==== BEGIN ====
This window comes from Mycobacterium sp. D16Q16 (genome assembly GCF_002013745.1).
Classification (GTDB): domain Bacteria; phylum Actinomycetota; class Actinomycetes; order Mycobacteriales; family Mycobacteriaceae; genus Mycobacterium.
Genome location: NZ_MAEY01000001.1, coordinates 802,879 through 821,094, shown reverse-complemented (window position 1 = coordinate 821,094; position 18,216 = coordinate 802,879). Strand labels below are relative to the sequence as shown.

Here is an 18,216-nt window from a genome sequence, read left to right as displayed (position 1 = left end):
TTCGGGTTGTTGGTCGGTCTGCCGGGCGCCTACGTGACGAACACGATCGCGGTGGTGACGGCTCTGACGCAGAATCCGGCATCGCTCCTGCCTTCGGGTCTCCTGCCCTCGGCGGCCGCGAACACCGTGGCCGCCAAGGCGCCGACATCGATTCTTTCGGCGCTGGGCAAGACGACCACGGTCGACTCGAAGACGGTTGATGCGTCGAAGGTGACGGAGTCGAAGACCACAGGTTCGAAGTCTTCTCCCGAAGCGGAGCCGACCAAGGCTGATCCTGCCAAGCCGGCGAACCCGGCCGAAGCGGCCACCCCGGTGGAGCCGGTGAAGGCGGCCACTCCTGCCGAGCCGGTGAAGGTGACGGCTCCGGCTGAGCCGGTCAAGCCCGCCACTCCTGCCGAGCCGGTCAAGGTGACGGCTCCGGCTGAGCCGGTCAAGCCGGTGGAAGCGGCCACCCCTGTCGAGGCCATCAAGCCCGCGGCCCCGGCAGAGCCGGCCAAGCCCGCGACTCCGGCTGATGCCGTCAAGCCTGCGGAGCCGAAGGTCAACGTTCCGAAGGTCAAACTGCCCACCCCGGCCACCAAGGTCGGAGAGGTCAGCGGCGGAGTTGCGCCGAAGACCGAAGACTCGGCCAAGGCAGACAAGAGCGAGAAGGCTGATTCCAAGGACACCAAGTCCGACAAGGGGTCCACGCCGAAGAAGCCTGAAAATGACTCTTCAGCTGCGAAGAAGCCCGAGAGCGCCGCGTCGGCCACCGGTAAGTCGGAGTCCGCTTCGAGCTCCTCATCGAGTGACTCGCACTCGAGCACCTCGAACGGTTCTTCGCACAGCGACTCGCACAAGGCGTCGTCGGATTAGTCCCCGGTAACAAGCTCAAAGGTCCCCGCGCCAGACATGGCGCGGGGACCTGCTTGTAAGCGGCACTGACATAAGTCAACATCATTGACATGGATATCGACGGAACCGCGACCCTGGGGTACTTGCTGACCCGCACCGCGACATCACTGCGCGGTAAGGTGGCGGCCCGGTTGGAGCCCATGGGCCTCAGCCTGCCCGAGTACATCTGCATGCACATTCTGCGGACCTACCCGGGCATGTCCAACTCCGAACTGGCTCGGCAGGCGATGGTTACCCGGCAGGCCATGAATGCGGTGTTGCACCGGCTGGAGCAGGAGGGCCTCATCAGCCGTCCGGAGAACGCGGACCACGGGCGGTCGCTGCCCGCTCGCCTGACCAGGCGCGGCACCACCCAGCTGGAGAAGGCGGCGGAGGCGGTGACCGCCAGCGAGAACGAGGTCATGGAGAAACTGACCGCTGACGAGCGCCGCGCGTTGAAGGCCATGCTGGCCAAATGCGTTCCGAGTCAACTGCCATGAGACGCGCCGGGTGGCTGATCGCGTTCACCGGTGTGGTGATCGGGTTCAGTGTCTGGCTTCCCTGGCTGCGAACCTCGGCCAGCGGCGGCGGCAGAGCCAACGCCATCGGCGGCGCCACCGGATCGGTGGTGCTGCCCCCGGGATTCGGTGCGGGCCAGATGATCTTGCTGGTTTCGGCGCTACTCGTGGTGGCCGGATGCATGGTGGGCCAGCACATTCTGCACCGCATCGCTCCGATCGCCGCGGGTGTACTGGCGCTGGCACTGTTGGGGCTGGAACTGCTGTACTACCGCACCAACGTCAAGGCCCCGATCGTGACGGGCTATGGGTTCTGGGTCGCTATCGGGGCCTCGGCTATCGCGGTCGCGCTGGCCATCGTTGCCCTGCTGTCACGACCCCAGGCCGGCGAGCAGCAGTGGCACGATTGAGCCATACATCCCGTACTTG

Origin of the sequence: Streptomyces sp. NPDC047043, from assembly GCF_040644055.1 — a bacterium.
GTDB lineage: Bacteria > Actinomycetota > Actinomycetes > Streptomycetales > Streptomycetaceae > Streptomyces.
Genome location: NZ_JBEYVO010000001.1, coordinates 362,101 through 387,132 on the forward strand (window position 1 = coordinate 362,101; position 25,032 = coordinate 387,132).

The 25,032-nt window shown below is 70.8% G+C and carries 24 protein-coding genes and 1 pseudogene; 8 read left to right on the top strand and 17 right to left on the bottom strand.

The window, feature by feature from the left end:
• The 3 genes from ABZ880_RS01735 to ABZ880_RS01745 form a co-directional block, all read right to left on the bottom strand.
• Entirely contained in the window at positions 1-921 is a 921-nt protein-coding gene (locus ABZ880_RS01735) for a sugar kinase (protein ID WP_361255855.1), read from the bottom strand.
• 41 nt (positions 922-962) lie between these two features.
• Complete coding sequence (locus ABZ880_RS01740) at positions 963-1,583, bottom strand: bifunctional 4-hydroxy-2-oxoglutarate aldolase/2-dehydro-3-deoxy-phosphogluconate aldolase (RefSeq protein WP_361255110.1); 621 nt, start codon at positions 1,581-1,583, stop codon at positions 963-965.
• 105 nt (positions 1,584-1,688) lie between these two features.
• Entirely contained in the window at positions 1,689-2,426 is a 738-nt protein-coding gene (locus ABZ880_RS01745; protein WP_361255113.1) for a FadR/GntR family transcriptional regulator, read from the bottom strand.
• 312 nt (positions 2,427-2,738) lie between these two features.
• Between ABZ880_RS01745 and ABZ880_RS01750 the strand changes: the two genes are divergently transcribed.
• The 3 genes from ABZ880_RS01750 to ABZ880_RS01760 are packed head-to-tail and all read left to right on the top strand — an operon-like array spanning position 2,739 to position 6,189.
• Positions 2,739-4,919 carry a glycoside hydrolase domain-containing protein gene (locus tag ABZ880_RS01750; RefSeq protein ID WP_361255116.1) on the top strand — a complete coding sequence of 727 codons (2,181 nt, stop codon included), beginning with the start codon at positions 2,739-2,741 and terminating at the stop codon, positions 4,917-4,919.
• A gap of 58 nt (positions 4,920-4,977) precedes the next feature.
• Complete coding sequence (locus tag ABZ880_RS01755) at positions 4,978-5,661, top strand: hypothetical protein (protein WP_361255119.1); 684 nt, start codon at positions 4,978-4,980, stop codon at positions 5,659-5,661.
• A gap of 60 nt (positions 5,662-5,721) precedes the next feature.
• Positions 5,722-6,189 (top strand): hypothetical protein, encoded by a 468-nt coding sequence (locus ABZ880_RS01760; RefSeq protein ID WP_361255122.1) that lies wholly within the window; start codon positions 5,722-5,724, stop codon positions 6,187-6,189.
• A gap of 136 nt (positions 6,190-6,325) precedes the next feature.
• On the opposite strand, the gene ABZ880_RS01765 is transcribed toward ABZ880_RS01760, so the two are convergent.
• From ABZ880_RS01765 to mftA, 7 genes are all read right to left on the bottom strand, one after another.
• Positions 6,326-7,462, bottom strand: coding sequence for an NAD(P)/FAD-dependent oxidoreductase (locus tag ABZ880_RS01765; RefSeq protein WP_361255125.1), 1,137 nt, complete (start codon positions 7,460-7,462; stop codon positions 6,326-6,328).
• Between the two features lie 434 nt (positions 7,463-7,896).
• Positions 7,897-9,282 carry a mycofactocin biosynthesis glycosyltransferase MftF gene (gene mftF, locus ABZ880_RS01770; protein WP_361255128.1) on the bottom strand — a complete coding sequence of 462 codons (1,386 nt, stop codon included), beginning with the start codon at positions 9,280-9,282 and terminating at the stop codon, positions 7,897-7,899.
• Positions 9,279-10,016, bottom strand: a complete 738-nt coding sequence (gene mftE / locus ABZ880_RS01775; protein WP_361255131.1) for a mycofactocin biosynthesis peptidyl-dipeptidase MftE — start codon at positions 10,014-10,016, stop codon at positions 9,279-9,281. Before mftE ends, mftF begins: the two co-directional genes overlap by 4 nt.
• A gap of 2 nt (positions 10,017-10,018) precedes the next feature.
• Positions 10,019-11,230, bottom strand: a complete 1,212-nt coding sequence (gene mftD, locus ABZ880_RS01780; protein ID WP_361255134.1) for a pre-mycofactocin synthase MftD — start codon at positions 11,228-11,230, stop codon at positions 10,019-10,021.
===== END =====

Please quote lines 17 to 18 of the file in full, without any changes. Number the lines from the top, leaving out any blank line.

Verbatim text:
• 312 nt (positions 2,427-2,738) lie between these two features.
• Between ABZ880_RS01745 and ABZ880_RS01750 the strand changes: the two genes are divergently transcribed.